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Meike MK-6D Battery Grip Review

The Meike MK-6D Battery Grip is a direct replacement for the Canon BG-E13 Battery Grip and should function exactly the same. Normally, I would order an used Canon battery grip, but the Meike MK-6D is priced at $29.99! (See "Related Links" section below.) It is less than half the price of a used Canon BG-E13 Battery Grip.

As soon as I ordered an used Canon EOS 6D from Adorama, I went over to Amazon to order the Meike MK-6D Battery Grip. It came within 2 days because of my Amazon Prime membership. The Canon EOS 6D was still on the way, whereas the Meike MK-60 Battery Grip had arrived. I am reviewing this battery grip without the camera. But I will come back to update this article once I get the camera and use it with the grip for a while.

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Package and Content

The Meike MK-6D Battery Grip came in a nice compact box shown below. The front of the box highlights the following enhancements to the Canon EOS 6D:

  • Vertical Shooting
  • Double the Shooting Time
  • Improves Stability

The back of the box, shown below, mentions a number of the battery grip's features:

  • Thick Gold Plating
  • Japanese Buttons
  • All-Metal Transmission Gear
  • Marvelous Touch Feeling

The photograph below shows the content of the box:

  • Battery Grip
  • LP-E6 Battery Tray
  • AA Battery Tray
  • Instruction Manual
  • Warranty Card

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Vertical Grip

The first time I switched from horizontal to vertical, I was taken aback when I pressed the shutter button, shown in the photo below, to take a photograph. The button was clicky. Of course, that tactile feedback was excellent, but it was different from the Canon EOS 6D shutter button. The Canon EOS 6D shutter button was more like a soft touch button without a click. It still provided a muted tactile feedback, but nothing so strong like the Meike MK-6D shutter button. The Meike MK-6D shutter button was more comparable to the Canon EOS Rebel T3i shutter button. It took a little bit of getting used to, but nothing major.

The Meike MK-6D dial was also provided slightly more response than the Canon EOS 6D dial. Whereas the Canon EOS 6D dial was more muted, but still confident, the Meike MK-6D dial was confident and not muted. The difference is much less pronounced than the shutter button difference.

The three rear button, shown in the photo above, are soft touch buttons. They feel exactly the same way with the AF-ON, exposure lock, and AF select buttons on the Canon EOS 6D. It feels very natural switch from horizontal to vertical and back.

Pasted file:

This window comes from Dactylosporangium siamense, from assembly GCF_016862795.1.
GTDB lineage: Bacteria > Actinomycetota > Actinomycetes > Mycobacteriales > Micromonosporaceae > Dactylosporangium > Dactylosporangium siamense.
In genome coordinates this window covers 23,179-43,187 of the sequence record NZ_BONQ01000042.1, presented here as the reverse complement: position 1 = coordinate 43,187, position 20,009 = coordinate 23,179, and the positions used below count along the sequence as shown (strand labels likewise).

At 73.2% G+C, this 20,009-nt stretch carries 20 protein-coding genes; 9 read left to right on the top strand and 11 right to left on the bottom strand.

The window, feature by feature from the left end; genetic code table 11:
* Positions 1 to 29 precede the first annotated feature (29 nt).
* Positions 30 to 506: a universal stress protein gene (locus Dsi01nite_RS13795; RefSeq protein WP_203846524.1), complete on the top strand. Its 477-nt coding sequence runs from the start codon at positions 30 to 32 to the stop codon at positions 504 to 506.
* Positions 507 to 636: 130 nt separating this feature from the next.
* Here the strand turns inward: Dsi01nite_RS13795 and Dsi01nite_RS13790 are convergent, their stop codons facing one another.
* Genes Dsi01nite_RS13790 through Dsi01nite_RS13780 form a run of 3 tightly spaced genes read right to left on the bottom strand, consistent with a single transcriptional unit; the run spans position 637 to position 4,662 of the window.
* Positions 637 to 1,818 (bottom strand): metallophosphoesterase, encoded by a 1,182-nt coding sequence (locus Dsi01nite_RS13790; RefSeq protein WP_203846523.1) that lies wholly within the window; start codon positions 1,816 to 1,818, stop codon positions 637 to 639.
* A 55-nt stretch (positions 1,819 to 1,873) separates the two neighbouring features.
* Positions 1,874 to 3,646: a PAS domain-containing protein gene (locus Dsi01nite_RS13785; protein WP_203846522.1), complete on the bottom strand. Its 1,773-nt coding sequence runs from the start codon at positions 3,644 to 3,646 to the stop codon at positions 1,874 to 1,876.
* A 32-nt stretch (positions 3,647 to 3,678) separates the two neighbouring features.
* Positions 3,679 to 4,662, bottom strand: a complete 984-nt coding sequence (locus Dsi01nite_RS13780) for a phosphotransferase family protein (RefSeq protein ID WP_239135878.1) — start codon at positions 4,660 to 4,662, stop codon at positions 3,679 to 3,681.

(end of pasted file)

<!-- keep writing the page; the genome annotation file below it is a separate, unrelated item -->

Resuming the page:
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AA Battery Tray

One of the primary reason--other than the vertical shutter--I always get a battery grip for my DSLR cameras is for the AA battery option. Have the AA battery option means I won't have to continuously shell out money and maintain propriety battery packs that will become obsolete. AA will always exist, whether with the ancient heavy duty chemical or the newer chemicals--Alkaline, Lithium, Ni-Mh, Li-ion. Today's Ni-Mh and Li-ion rechargeable technology is excellent, comparable to the proprietary battery packs. And I'm certain there will be even better AA technology in the future.

So when I picked a Canon EOS 6D, I made sure it has a battery grip that can use AA batteries. The Meike MK-6D battery grip comes with an AA battery tray that accepts six AA batteries. If you use Ni-Mh rechargeable batteries (1.2v), the total would add up to 7.2 volts. On the other hand, if you use Alkaline, Lithium, or Li-ion batteries (1.5v), the total would add up to 9 volts. Educated guess tells me that the Canon EOS 6D can handle a voltage range of 7.2v to 9v. I have not verified this claim, but you can easily verify it with a digital multi-meter on the battery grip connectors.

The photo above shows the AA battery tray. Note the contacts on the side. There are only 2 pins, meaning that only the positive and negative are sent to the battery grip.

The photo above shows the locking latch at the end of the battery tray. The locking latch allows you to lock the tray into the battery grip. To insert, you push the tray into the battery grip, rotate the latch into lock position, and close the latch. To remove, you open the latch, twist it, and pull the tray out via the latch.

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LP-E6 Battery Tray

The LP-E6 battery bray uses the same latch locking mechanism, mentioned in the previous section, as the AA battery tray.

The LP-E6 battery tray takes two battery packs. The LP-E6 is the standard battery pack for the Canon EOS 6D. And it seems that the LP-E6N and the LP-E6NH are the same form factor, so they can be used as well. Being able to hold two of them means you can practically shoot twice as long before changing the batteries.

Of course, carrying two batteries on your camera means you are carrying more weight than necessary. Therefore, you still have the option to only use a single battery in the tray. Either battery slot will work.

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